The City Walls of Dubrovnik

posted in: Mom's Musings | 2

After we left Kathmandu, we flew to London for just an overnight, and then on to Dubrovnik. The sparkling Adriatic Sea seemed to follow you on every side, and we wondered how more people have not heard more about this place.


As old as the 7th century, Dubrovnik is a seaport of the Mediterranean Sea and obviously a tourist destination in the summer. Things were very quiet during our stay, other than a lot of construction. Our airbnb host told us construction is only allowed in the off season. It is illegal during the summer. “Illegal” sounded strange, but he used the word several more times for several other things. We were surprised to hear he had lived through the civil war here, considering he looked like a college age kid, but we were soon reminded it had only been in the early nineties– shockingly recent, considering. After imagining how horrible this must have been as six year old, the local sirens and dynamite being used for construction close by were even more disturbing each time they went off.

In medieval times, Dubrovnik was the capital of the Republic of Ragusa, who’s motto was “Liberty is not well sold for all the gold.” The city with its Old Town and ancient city walls is a UNESCO world heritage site now.

Interestingly, Dubrovnik, when it was still an independent state, was the first country to recognize the US as independent from British, as well as one of the first countries to abolish the slave trade in the 15th century.

Exceptionally fortunate, we were able to catch some early, sunny spring days with absolutely perfect weather. We were able to comfortably stroll to the grocery store, along the coast, and adventure the city walls.

The walls extend approximately 2 km around and were a delight to explore.

Strolling was a joy as you continuously caught site of idyllic, crooked alleyways with cobblestone paths and old gas style lanterns.

Clothes lines with a variety of colored clothing decorated the crumbling rock walls and gardens like garland.

To the right of us, the dazzling view of the Adriatic with multiple islands and rocky cliffs continued to draw you toward them.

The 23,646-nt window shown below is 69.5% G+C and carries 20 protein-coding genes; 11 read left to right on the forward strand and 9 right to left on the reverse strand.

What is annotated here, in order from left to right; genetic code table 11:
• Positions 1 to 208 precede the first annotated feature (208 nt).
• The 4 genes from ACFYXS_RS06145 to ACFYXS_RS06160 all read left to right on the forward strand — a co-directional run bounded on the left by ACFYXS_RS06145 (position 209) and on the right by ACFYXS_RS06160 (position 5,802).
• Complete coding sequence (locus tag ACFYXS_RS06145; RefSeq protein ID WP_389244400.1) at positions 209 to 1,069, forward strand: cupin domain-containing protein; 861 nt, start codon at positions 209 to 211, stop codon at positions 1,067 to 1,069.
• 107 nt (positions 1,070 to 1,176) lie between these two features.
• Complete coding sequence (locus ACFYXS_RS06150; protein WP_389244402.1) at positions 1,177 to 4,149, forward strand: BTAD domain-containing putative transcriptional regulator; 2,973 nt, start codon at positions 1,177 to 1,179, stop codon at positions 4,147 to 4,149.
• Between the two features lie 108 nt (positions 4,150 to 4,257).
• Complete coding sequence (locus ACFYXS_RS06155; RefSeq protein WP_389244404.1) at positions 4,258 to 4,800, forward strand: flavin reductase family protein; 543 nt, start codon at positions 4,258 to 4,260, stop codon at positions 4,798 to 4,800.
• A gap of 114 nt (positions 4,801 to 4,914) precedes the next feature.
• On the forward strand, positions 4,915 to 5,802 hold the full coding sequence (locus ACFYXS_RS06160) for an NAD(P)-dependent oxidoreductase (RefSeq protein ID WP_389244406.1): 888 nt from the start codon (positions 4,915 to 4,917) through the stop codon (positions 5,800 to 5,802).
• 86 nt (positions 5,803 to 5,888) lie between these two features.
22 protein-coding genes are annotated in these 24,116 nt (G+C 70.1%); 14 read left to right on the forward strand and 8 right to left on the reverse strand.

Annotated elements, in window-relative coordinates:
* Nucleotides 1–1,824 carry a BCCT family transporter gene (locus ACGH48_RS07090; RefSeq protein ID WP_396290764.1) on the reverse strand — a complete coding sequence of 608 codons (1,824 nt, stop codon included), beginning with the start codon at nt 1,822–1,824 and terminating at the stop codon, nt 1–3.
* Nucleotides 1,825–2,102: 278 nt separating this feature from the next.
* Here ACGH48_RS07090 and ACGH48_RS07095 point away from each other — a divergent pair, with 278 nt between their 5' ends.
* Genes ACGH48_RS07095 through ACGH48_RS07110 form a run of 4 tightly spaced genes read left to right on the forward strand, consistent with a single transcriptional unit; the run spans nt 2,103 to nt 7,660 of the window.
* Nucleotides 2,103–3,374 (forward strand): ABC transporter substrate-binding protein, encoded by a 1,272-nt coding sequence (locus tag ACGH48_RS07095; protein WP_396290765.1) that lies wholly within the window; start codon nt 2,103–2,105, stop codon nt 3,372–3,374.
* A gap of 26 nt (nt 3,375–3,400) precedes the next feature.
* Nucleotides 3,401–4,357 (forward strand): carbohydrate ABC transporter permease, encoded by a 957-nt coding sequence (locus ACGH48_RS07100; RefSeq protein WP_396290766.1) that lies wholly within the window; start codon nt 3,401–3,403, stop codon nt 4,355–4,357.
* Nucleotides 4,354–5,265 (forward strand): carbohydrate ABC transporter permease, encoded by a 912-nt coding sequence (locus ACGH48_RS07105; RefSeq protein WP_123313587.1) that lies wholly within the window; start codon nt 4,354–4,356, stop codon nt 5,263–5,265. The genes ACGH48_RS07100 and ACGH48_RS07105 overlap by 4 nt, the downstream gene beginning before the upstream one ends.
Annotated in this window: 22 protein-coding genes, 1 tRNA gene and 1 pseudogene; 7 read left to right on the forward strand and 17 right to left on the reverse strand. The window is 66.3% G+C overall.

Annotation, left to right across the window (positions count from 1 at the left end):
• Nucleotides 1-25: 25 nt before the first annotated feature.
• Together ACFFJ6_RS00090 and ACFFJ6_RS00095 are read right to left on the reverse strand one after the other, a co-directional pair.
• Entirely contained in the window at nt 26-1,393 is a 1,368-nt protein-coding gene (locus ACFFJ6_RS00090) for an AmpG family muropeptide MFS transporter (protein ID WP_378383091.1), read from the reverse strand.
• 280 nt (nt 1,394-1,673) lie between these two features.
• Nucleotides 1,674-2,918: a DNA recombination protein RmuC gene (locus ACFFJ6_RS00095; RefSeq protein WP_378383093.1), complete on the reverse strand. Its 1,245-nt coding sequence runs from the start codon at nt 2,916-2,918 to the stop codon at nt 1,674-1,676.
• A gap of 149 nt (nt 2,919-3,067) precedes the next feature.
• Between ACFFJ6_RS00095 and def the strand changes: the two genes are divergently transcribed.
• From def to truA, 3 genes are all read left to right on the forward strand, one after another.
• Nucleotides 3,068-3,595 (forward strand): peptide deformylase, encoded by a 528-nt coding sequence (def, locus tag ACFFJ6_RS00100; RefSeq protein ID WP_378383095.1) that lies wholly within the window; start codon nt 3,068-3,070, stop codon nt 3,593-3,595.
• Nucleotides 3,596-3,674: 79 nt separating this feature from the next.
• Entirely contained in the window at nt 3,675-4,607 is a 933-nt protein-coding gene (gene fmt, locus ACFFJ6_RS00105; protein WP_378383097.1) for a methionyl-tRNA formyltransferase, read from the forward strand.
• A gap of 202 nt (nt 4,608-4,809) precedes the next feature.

A few cannons dotted the walls, and we learned that a cannon sounded from Fort Lovrijenac at midday for many years in the recent future.

Dubrovnik is considered an Eastern European paradise, like Hawaii for US in a way. I read that on a day in August a few years ago, 10,000 people had bought tickets to walk these walls. Wow, off season rocks. Still, the thought of jumping in the sea or SUPing to the islands did sound like a experience we would have to return for, considering the still frigid waters. We looked into kayaking, but the locals said the waters were just too choppy and did not recommend it. They had canceled their guided tours as well.

Little cafes with unbelievable views dotted each corner of the walls. This would be a perfect place for a honeymoon or anniversary trip.

Immensely calm and relaxing, you found enticing nooks and crannies to sit and gaze out at the view with your loved one around every corner.

Sipping on a glass of local wine or freshly squeezed orange juice seemed an appetizing option too.

We retired early considering we were all feeling a little jet lag. We had decided to cook at home each night, and Chris and I were going to try for a date night since the kids had requested frozen pizza one night, if we could find. The area was known for its seafood, and we didn’t want to miss it. Our little AirBNB was absolute comfort after our last month, and the kids were eager to just crash there a little. Costs here seem very similar to Cookeville, but they do not use Euros since they are not yet a member of the EU.

About 7.50 Croatian Kuna equals a US dollar. Homeschool math constantly, right?

2 Responses

  1. Geni

    Nice to see you in luxury and civilization. And, there are lovely views here too. Rest up!

Leave a Reply